The real fruits of the practice are the qualities of yoga that you take with you when class is over. Yoga helps you manage mental and physical stress from the challenges and frustrations of balancing a demanding job, family, and any crisis that life throws at you. Yoga makes you feel better in spite of the strain and drain of everyday living. Real yoginis can exist successfully in our world, being all Namaste without having to flee to the monastery. They have found it within, and you can, too.
Yoga is for Every Body Type
You spend half your time in tight skirts and crippling heels, and the other half in sweats at home. The last thing you want to do is walk into a studio for the first time, surrounded by a sea of $400 athletic pants and fancy slingy slipper shoes. The way you feel about your look in that sea of yoga perfection can cause you to high-tail it out of the joint.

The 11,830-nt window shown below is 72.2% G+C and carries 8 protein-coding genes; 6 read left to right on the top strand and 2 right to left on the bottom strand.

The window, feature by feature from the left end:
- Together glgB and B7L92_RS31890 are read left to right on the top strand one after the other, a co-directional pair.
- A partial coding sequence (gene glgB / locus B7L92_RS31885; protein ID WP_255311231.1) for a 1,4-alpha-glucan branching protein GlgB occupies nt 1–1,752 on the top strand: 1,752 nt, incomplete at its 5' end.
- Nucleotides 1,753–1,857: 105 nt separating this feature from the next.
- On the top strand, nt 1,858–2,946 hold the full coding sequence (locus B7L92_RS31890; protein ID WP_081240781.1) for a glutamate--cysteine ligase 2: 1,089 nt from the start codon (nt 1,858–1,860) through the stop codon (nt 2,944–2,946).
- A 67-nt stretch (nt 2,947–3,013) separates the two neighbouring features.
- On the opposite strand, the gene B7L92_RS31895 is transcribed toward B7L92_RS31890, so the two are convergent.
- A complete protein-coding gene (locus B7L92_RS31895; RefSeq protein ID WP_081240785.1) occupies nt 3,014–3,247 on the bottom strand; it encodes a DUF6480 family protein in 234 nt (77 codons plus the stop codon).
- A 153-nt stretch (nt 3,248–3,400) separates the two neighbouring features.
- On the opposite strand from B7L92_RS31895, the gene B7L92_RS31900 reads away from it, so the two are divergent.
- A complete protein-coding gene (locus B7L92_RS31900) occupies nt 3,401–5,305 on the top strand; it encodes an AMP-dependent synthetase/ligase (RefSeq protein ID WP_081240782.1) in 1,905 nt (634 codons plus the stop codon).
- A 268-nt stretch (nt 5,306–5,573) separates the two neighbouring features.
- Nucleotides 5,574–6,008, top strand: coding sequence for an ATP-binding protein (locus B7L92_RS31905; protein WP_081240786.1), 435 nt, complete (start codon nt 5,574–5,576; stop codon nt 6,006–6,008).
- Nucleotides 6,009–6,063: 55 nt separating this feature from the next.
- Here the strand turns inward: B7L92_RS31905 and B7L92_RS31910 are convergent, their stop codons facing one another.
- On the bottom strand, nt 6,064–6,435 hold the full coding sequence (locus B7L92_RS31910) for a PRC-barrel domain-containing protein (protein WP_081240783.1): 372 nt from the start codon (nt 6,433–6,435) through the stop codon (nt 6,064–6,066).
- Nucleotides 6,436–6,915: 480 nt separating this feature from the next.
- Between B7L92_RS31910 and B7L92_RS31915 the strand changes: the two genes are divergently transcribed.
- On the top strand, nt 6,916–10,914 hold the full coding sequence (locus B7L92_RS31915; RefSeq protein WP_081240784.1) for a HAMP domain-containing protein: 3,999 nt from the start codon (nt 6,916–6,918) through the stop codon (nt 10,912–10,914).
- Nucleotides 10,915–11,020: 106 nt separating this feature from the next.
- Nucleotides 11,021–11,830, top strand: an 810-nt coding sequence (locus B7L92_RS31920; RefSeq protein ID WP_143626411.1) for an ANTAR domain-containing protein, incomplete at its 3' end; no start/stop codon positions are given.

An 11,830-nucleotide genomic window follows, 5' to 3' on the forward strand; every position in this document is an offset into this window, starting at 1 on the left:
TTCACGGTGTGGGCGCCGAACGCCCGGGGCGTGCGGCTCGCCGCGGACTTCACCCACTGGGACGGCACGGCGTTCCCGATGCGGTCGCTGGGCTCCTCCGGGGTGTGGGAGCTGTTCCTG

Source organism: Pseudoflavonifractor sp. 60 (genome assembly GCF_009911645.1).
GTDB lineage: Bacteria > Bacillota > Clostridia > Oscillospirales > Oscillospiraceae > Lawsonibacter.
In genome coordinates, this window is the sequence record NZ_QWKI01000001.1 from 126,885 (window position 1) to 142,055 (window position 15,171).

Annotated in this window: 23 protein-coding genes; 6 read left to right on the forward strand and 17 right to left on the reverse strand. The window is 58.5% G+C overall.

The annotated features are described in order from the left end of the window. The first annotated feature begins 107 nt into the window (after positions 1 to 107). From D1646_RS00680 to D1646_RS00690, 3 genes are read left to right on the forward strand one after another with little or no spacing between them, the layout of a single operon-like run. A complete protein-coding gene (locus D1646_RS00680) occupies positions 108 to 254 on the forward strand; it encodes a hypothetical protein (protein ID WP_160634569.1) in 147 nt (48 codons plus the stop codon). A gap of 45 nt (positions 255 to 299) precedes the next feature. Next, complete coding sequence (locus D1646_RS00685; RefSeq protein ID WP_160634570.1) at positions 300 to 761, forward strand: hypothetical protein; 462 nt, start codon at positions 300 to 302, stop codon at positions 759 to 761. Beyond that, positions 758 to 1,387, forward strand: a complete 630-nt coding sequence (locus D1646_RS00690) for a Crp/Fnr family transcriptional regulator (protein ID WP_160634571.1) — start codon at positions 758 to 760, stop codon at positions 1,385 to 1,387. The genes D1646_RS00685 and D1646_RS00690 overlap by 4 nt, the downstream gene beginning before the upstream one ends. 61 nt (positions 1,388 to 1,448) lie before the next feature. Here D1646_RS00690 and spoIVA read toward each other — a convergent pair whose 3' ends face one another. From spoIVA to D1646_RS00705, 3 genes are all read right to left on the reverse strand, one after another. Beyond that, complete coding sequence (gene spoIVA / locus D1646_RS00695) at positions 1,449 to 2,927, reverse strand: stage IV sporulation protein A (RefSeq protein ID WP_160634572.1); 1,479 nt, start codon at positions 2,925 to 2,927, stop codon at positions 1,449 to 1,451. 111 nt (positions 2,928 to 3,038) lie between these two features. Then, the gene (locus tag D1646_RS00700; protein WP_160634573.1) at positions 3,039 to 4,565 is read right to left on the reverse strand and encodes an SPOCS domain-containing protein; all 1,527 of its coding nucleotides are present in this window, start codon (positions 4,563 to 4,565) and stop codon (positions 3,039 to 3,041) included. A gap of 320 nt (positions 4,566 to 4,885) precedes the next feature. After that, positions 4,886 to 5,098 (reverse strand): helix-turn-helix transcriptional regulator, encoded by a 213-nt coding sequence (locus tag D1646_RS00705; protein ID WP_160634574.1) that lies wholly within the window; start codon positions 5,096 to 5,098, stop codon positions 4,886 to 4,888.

Keep in mind that studios are diversifying their class types and offering beginner series, so you will find the right one for you. Also, savvy apparel makers now offer a full range of clothes to accommodate all bodies comfortably and beautifully. Whether you are like me and gained 100 pounds during pregnancy, or have one of those quintessential yoga body types, we know how you feel. We do not condemn or hold grudges. The benefits of the practice far outweigh any emotional insecurity. Yoga benefits all of us, and is the ultimate learning ground for loving and appreciating our bodies and our humanity.
Sharing Deepens Relationships